It’s an auction so pricey that it requires a $1.5-million deposit just to walk in the door, take a seat and place bids.

Up on the block is 144 Huckleberry Hill Road, an 8,621-square-foot mansion with guest house, caretaker house and horse stable situated on 152.83 acres, according to the legal advertisement placed by the attorney Robert F. Frankel.

The estate was owned by Leon Hirsch, the former chairman of U.S. Surgical Corp. It is in foreclosure, through TD Bank.

The date of the auction is Saturday, Aug. 12, at noon, with inspection time to view the property from 10 to noon.

The property is known as Quiet Lane. It straddles both Wilton and New Canaan. It was on the market for $42 million in August of 2013, and helped to drive the average listing price of homes in Wilton to nearly $1.5 million at the time, the highest in seven years.

The Bulletin reported on the estate in 2013, and showed that the estate features a Tudor mansion built in 1926, an 11-stall barn, riding trails, two lakes, a pond, streams, waterfalls and two sites suitable to land a helicopter. The land is bordered by 400 acres owned by the Second Taxing District of Norwalk. The estate was rebuilt in 1988.

The detail work in the home, built just before the Great Depression, is outstanding, with large, carved moldings, wainscoting, fireplaces and window seats. Through the 10,000 square feet, there are 17 rooms overall, 11 bedrooms and 11 bathrooms on three levels. A sweeping, grand staircase leads from the first floor to the upper levels. There are also a wood-paneled library, living room, dining room and double kitchen. Adjacent to the kitchen are two bedrooms for staff and a flower-cutting room. A wine cellar can hold more than 2,000 bottles.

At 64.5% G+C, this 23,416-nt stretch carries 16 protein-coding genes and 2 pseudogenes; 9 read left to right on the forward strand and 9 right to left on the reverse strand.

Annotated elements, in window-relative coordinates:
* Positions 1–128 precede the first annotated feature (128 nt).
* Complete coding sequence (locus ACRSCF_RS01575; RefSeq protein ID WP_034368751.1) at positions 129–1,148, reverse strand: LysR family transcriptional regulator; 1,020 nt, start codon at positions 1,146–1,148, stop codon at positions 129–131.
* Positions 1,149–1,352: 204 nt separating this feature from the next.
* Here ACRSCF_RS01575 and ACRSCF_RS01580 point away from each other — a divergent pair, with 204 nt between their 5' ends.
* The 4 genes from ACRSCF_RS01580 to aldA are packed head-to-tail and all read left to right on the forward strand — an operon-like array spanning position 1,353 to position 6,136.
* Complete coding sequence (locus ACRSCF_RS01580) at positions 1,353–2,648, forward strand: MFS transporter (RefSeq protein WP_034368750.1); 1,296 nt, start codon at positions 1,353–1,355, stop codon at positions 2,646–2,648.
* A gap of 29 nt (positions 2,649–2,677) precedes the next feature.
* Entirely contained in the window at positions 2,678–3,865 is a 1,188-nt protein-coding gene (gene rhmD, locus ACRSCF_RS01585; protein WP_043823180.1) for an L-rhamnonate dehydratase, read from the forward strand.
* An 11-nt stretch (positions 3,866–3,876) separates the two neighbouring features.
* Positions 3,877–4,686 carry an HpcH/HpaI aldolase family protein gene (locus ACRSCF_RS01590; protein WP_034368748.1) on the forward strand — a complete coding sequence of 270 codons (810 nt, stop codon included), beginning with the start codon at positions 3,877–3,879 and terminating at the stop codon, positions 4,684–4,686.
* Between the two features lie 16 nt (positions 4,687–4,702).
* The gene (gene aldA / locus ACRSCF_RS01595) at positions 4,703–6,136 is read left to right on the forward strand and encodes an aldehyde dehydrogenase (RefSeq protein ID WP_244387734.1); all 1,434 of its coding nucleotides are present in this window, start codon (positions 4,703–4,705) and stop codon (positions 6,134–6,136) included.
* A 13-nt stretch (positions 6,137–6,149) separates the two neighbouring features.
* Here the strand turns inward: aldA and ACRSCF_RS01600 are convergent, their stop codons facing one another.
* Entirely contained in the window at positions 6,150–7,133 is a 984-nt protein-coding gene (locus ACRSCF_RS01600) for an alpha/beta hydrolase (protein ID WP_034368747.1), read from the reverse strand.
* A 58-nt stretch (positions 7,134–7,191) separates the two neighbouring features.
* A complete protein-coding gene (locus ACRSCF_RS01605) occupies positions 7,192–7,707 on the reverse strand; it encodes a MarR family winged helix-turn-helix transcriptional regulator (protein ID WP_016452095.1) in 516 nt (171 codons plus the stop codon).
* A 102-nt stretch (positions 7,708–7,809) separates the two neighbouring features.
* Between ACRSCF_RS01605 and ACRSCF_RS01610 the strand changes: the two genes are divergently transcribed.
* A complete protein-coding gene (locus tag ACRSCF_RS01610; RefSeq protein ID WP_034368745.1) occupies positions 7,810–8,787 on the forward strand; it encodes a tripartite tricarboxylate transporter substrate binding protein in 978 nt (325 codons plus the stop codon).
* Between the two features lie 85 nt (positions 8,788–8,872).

Off the library is a covered patio that leads to a pool and gardens with a magnificent old oak tree.

The 11-stall barn is splendid with an exterior in mahogany and a butternut interior. The barn also offers a bedroom, five bathrooms, a granite kitchen and an entertainment room with a wall of windows overlooking a waterfall.

The barn’s architect, Bartholomew Voorsanger, also designed the National World War II museum and the Asia Society and Museum.

There are also a riding arena, seven paddocks, and a galloping track measuring one-third of a mile.

Five miles of gravel trails traverse the property passing lakes and ponds, trout-stocked streams, and through open fields and wooded areas.

There are also two 2,000-square-foot cottages, each with three bedrooms, two bathrooms and a kitchen. An eight-car garage also includes storage space.

Frankel did not comment on the estate, but referred questions to the TD Bank. First Selectman Lynne Vanderslice declined to comment on this unique event in the community because she said she does not comment on homes for sale.

However, economist Steven Glazer of Norwalk Community College summed it up as probably not indicative of a trend.

“One foreclosure should not have much of an impact,” Glazer said. “If there were a series of them, then that would be cause for concern.”
— Jeannette Ross contributed to this story.